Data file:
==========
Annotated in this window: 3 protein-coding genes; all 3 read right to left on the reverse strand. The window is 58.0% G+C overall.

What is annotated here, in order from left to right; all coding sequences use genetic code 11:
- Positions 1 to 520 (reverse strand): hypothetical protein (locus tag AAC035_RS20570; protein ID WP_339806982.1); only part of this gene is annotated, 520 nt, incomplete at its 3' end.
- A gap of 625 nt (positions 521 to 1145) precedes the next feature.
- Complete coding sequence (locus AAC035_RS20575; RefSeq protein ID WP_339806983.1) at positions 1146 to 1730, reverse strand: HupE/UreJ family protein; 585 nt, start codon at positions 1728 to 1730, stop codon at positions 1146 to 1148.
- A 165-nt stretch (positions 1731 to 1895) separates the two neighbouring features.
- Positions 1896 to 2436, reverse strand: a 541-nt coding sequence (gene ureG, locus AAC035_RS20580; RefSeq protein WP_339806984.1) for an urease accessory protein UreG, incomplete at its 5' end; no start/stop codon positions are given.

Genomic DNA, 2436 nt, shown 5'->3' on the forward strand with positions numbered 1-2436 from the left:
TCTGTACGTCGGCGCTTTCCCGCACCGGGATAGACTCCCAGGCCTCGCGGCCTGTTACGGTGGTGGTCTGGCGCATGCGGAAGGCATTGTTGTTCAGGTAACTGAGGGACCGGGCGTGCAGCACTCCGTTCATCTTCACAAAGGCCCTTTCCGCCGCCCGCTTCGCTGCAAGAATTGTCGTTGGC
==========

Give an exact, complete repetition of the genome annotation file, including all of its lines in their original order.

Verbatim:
Annotated in this window: 3 protein-coding genes; all 3 read right to left on the reverse strand. The window is 58.0% G+C overall.

What is annotated here, in order from left to right; all coding sequences use genetic code 11:
- Positions 1 to 520 (reverse strand): hypothetical protein (locus tag AAC035_RS20570; protein ID WP_339806982.1); only part of this gene is annotated, 520 nt, incomplete at its 3' end.
- A gap of 625 nt (positions 521 to 1145) precedes the next feature.
- Complete coding sequence (locus AAC035_RS20575; RefSeq protein ID WP_339806983.1) at positions 1146 to 1730, reverse strand: HupE/UreJ family protein; 585 nt, start codon at positions 1728 to 1730, stop codon at positions 1146 to 1148.
- A 165-nt stretch (positions 1731 to 1895) separates the two neighbouring features.
- Positions 1896 to 2436, reverse strand: a 541-nt coding sequence (gene ureG, locus AAC035_RS20580; RefSeq protein WP_339806984.1) for an urease accessory protein UreG, incomplete at its 5' end; no start/stop codon positions are given.

Genomic DNA, 2436 nt, shown 5'->3' on the forward strand with positions numbered 1-2436 from the left:
TCTGTACGTCGGCGCTTTCCCGCACCGGGATAGACTCCCAGGCCTCGCGGCCTGTTACGGTGGTGGTCTGGCGCATGCGGAAGGCATTGTTGTTCAGGTAACTGAGGGACCGGGCGTGCAGCACTCCGTTCATCTTCACAAAGGCCCTTTCCGCCGCCCGCTTCGCTGCAAGAATTGTCGTTGGC